Initial Publication Date: January 5, 2024

Volume 12, Issue 4 | Fall 2023



In this Issue:

  • President's Column
  • Geo2YC Fireside Chats - come talk teaching with us
  • Outstanding Adjunct Faculty Award
  • Geo2YC members at sea
  • NAGT updates
  • Funding opportunities for 2YC faculty and students
  • Upcoming meetings
  • Geo2YC pencils

President's Column

Cheryl Resnick, Illinois Central College

Happy New Year!  For those of us in academia, our "New Year's Resolutions" typically occur as we prepare for the newest term.  But first, congratulations! We made it! Whether you teach on a semester or a quarter system, or start in August or September, we have wrapped up our first set of classes for the 2023-2024 academic year. As the new year approaches, we often do a "look back" at milestone events and what we've accomplished. At the October GSA Connects meeting in Pittsburgh, we had a strong showing of 2YC faculty sharing best practices as part of the "Metacognition in the Trenches" session. And we continued those conversations at a social event afterward, asking questions & connecting with colleagues, some who were new and many who were familiar. My "New Year's Resolution" as president of Geo2YC is finding ways to bring these conversations to our larger community of geoscience educators, to build a "go to" network for ideas, challenges, and solutions, especially in support of our colleagues who are solo faculty in their discipline.

At the annual business meeting in October, members expressed interest in more opportunities to meet during the year, as well as requests for sharing teaching strategies. We are pleased to announce the debut of a new series of monthly Zoom meetings titled "Fireside Chats" where we will facilitate discussions on general topics each month, with the opportunity to informally share ideas, challenges, and solutions we face in the classroom or the field. We are a talented group of educators with creative ideas and a wealth of pedagogical practices to share. Let's get talking!  See the article in this newsletter for the dates/times of the inaugural meetings of "Fireside Chats."  In addition, I encourage you to broaden our impact by inviting colleagues to attend and consider joining our community as a Geo2YC member.  Community builds connection, and we want to connect with as many people to build support across our community.

Speaking of support, please consider nominating an adjunct faculty member for the Outstanding Adjunct Faculty Award.  There are three quarterly winners and each awardee receives one year free membership in both NAGT and the Geo2YC Division. They do not have to be current members to be nominated.  What better way to share ideas and grow our community than by supporting our dedicated and talented adjunct faculty who give so much of their time, expertise, and encouragement to our students.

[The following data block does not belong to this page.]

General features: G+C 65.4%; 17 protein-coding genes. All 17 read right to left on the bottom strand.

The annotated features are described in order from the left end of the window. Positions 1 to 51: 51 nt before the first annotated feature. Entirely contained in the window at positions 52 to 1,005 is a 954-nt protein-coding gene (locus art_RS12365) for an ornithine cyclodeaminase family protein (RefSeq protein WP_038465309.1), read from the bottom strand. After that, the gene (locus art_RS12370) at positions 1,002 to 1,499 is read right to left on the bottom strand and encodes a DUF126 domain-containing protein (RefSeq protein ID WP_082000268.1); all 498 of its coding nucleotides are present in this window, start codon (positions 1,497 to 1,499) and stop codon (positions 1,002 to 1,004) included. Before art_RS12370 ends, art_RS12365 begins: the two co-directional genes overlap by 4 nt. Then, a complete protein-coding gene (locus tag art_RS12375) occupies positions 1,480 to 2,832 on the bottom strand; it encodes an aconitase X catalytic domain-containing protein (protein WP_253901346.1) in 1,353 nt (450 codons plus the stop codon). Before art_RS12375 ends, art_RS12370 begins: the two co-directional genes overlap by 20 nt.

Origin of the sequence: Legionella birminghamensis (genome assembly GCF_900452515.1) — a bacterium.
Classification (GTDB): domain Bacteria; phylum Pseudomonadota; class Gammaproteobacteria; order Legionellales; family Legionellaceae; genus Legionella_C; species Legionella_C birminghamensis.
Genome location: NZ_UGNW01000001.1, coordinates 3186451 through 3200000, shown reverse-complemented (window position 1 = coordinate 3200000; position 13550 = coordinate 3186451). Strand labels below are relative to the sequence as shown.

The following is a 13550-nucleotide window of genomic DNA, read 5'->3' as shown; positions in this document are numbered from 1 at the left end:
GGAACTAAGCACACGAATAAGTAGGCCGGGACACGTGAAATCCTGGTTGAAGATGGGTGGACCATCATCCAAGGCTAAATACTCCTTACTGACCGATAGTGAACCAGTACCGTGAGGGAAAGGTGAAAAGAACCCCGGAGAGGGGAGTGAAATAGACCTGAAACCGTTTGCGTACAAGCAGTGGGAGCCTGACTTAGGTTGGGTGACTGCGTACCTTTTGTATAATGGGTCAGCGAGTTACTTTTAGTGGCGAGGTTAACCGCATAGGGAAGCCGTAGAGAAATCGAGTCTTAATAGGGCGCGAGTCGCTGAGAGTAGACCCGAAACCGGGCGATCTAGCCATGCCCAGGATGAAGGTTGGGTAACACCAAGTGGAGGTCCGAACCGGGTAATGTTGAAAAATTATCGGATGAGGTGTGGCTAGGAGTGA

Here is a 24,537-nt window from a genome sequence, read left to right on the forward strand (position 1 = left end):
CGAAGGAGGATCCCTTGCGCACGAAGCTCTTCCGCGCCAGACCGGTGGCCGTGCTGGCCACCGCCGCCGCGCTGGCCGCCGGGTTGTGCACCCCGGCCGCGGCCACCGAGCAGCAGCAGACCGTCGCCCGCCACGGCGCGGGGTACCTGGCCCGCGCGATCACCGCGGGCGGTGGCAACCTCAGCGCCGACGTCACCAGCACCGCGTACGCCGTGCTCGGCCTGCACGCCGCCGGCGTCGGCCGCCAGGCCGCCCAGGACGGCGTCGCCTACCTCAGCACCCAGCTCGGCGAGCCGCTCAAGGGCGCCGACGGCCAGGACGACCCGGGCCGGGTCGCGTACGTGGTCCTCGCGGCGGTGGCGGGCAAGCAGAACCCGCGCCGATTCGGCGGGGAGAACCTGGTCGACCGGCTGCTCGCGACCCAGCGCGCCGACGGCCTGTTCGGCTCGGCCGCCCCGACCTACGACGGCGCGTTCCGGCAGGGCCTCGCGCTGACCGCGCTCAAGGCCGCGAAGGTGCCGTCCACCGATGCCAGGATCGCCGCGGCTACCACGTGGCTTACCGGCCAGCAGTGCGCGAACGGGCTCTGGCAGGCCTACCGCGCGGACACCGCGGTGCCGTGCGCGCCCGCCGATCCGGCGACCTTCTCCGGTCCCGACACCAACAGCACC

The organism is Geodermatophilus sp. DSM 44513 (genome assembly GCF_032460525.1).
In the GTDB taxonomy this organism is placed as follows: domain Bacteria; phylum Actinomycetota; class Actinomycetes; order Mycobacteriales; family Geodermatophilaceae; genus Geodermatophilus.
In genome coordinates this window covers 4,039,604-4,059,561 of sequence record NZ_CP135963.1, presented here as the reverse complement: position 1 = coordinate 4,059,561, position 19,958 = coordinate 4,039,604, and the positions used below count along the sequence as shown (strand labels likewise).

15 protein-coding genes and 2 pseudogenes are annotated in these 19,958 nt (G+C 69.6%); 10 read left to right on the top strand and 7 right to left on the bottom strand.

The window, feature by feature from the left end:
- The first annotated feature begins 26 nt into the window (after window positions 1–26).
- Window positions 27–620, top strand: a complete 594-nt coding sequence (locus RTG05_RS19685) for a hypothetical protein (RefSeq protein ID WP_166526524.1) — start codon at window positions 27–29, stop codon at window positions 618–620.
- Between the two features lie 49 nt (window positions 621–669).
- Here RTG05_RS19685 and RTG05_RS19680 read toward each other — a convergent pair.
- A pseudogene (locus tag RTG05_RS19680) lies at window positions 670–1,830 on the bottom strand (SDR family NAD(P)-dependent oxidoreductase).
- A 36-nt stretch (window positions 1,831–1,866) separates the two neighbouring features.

As you plan for the new term, remember to reflect back on what went well with your classes last year. Celebrate your successes, identify the challenges, and look to your Geo2YC community for connections to ideas, people, and opportunities.  Best wishes for brand new start!

New for 2024: Geo2YC Fireside Chats 

Starting in January and each month moving forward, the Geo2YC Division Executive Committee is hosting a series of "fireside" chats on Zoom.  These sessions are open to Geo2YC members, as well as anyone you want to bring along - invite your colleagues to attend. Days and times will vary to allow participation from coast to coast.  Our goal is to have an hour-long, informal discussion on topics of interest to the membership - we'll provide a starting topic, and see where conversation takes us. We hope these sessions will serve as a opportunity to connect, build community, and share ideas in real time. So, pour yourself a cup of coffee, grab a snack, and join us!

  • Friday, January 12 - 12PM Eastern/9AM Pacific - Teaching New Year's Resolutions and first day of class ideas
  • Monday, February 12 - 8PM Eastern/5PM Pacific - Love/Hate Relationships with Artificial Intelligence (AI)
  • March and April topics and dates TBD (come share your ideas!)
  • Standard Zoom link for all sessions in Spring 2024

Outstanding Adjunct Faculty Award Honoree